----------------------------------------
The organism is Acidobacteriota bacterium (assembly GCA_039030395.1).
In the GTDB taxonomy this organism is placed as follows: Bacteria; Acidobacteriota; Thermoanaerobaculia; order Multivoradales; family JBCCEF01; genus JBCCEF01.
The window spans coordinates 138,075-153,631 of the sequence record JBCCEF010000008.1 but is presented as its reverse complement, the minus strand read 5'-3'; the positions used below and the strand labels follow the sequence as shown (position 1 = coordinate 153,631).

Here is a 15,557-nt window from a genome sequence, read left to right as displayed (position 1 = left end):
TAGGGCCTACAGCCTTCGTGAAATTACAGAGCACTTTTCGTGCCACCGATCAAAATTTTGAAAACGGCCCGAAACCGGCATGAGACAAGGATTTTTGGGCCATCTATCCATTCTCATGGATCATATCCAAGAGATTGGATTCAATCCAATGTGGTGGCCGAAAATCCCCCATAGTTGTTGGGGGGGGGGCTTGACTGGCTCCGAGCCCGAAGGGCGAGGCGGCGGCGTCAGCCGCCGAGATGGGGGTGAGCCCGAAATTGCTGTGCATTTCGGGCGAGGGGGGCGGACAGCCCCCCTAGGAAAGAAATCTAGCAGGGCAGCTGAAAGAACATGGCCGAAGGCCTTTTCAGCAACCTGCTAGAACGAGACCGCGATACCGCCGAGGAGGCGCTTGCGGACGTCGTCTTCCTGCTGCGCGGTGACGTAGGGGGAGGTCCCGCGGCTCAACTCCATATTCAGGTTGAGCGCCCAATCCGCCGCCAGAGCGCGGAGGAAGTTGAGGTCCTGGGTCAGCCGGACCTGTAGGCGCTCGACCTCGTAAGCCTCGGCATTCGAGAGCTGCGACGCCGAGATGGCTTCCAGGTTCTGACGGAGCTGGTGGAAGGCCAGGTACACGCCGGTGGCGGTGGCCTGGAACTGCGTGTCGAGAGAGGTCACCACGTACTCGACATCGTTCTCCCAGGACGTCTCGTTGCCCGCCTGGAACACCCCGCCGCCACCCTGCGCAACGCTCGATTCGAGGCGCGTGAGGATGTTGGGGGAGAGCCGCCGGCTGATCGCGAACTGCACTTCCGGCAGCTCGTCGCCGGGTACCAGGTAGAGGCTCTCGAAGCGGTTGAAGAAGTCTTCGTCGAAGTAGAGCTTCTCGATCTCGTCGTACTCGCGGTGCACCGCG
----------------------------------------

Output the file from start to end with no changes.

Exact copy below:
The organism is Acidobacteriota bacterium (assembly GCA_039030395.1).
In the GTDB taxonomy this organism is placed as follows: Bacteria; Acidobacteriota; Thermoanaerobaculia; order Multivoradales; family JBCCEF01; genus JBCCEF01.
The window spans coordinates 138,075-153,631 of the sequence record JBCCEF010000008.1 but is presented as its reverse complement, the minus strand read 5'-3'; the positions used below and the strand labels follow the sequence as shown (position 1 = coordinate 153,631).

Here is a 15,557-nt window from a genome sequence, read left to right as displayed (position 1 = left end):
TAGGGCCTACAGCCTTCGTGAAATTACAGAGCACTTTTCGTGCCACCGATCAAAATTTTGAAAACGGCCCGAAACCGGCATGAGACAAGGATTTTTGGGCCATCTATCCATTCTCATGGATCATATCCAAGAGATTGGATTCAATCCAATGTGGTGGCCGAAAATCCCCCATAGTTGTTGGGGGGGGGGCTTGACTGGCTCCGAGCCCGAAGGGCGAGGCGGCGGCGTCAGCCGCCGAGATGGGGGTGAGCCCGAAATTGCTGTGCATTTCGGGCGAGGGGGGCGGACAGCCCCCCTAGGAAAGAAATCTAGCAGGGCAGCTGAAAGAACATGGCCGAAGGCCTTTTCAGCAACCTGCTAGAACGAGACCGCGATACCGCCGAGGAGGCGCTTGCGGACGTCGTCTTCCTGCTGCGCGGTGACGTAGGGGGAGGTCCCGCGGCTCAACTCCATATTCAGGTTGAGCGCCCAATCCGCCGCCAGAGCGCGGAGGAAGTTGAGGTCCTGGGTCAGCCGGACCTGTAGGCGCTCGACCTCGTAAGCCTCGGCATTCGAGAGCTGCGACGCCGAGATGGCTTCCAGGTTCTGACGGAGCTGGTGGAAGGCCAGGTACACGCCGGTGGCGGTGGCCTGGAACTGCGTGTCGAGAGAGGTCACCACGTACTCGACATCGTTCTCCCAGGACGTCTCGTTGCCCGCCTGGAACACCCCGCCGCCACCCTGCGCAACGCTCGATTCGAGGCGCGTGAGGATGTTGGGGGAGAGCCGCCGGCTGATCGCGAACTGCACTTCCGGCAGCTCGTCGCCGGGTACCAGGTAGAGGCTCTCGAAGCGGTTGAAGAAGTCTTCGTCGAAGTAGAGCTTCTCGATCTCGTCGTACTCGCGGTGCACCGCG